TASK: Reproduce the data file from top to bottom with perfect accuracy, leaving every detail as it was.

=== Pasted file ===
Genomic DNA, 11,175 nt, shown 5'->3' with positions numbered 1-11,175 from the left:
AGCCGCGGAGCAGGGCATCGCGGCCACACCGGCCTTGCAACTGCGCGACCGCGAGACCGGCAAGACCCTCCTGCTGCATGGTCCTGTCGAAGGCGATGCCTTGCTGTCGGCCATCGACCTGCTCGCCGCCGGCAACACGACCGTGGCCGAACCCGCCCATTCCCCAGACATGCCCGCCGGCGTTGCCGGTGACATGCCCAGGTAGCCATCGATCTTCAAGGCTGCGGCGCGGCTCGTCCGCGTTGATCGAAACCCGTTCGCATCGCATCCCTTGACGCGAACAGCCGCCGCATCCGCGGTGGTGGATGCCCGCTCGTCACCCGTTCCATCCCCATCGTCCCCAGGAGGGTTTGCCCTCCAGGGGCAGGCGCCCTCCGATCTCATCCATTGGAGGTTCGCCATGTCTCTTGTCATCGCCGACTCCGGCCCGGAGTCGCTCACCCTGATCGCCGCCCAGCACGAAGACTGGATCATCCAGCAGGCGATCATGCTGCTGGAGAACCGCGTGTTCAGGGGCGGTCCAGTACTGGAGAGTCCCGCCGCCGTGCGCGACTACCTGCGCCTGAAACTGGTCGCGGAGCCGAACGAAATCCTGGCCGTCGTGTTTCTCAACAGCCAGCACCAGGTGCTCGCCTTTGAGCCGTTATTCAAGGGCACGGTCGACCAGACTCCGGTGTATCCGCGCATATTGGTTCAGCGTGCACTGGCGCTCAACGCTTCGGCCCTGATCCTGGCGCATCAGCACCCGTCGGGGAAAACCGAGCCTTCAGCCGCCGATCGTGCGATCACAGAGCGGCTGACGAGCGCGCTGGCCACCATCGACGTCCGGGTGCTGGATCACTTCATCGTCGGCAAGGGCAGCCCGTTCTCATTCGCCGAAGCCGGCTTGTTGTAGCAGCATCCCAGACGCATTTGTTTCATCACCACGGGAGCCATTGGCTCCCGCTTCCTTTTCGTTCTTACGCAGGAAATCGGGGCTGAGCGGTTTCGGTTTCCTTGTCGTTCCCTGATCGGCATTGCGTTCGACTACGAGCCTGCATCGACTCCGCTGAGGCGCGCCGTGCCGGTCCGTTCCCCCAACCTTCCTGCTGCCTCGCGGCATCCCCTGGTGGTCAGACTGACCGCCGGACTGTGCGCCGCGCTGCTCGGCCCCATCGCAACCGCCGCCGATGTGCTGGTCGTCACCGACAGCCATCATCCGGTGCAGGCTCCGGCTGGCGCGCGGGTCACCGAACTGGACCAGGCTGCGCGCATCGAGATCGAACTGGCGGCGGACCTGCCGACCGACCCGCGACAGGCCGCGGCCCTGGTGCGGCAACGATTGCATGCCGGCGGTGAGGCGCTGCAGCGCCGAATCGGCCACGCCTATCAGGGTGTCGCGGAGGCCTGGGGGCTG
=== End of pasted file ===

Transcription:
Genomic DNA, 11,175 nt, shown 5'->3' with positions numbered 1-11,175 from the left:
AGCCGCGGAGCAGGGCATCGCGGCCACACCGGCCTTGCAACTGCGCGACCGCGAGACCGGCAAGACCCTCCTGCTGCATGGTCCTGTCGAAGGCGATGCCTTGCTGTCGGCCATCGACCTGCTCGCCGCCGGCAACACGACCGTGGCCGAACCCGCCCATTCCCCAGACATGCCCGCCGGCGTTGCCGGTGACATGCCCAGGTAGCCATCGATCTTCAAGGCTGCGGCGCGGCTCGTCCGCGTTGATCGAAACCCGTTCGCATCGCATCCCTTGACGCGAACAGCCGCCGCATCCGCGGTGGTGGATGCCCGCTCGTCACCCGTTCCATCCCCATCGTCCCCAGGAGGGTTTGCCCTCCAGGGGCAGGCGCCCTCCGATCTCATCCATTGGAGGTTCGCCATGTCTCTTGTCATCGCCGACTCCGGCCCGGAGTCGCTCACCCTGATCGCCGCCCAGCACGAAGACTGGATCATCCAGCAGGCGATCATGCTGCTGGAGAACCGCGTGTTCAGGGGCGGTCCAGTACTGGAGAGTCCCGCCGCCGTGCGCGACTACCTGCGCCTGAAACTGGTCGCGGAGCCGAACGAAATCCTGGCCGTCGTGTTTCTCAACAGCCAGCACCAGGTGCTCGCCTTTGAGCCGTTATTCAAGGGCACGGTCGACCAGACTCCGGTGTATCCGCGCATATTGGTTCAGCGTGCACTGGCGCTCAACGCTTCGGCCCTGATCCTGGCGCATCAGCACCCGTCGGGGAAAACCGAGCCTTCAGCCGCCGATCGTGCGATCACAGAGCGGCTGACGAGCGCGCTGGCCACCATCGACGTCCGGGTGCTGGATCACTTCATCGTCGGCAAGGGCAGCCCGTTCTCATTCGCCGAAGCCGGCTTGTTGTAGCAGCATCCCAGACGCATTTGTTTCATCACCACGGGAGCCATTGGCTCCCGCTTCCTTTTCGTTCTTACGCAGGAAATCGGGGCTGAGCGGTTTCGGTTTCCTTGTCGTTCCCTGATCGGCATTGCGTTCGACTACGAGCCTGCATCGACTCCGCTGAGGCGCGCCGTGCCGGTCCGTTCCCCCAACCTTCCTGCTGCCTCGCGGCATCCCCTGGTGGTCAGACTGACCGCCGGACTGTGCGCCGCGCTGCTCGGCCCCATCGCAACCGCCGCCGATGTGCTGGTCGTCACCGACAGCCATCATCCGGTGCAGGCTCCGGCTGGCGCGCGGGTCACCGAACTGGACCAGGCTGCGCGCATCGAGATCGAACTGGCGGCGGACCTGCCGACCGACCCGCGACAGGCCGCGGCCCTGGTGCGGCAACGATTGCATGCCGGCGGTGAGGCGCTGCAGCGCCGAATCGGCCACGCCTATCAGGGTGTCGCGGAGGCCTGGGGGCTG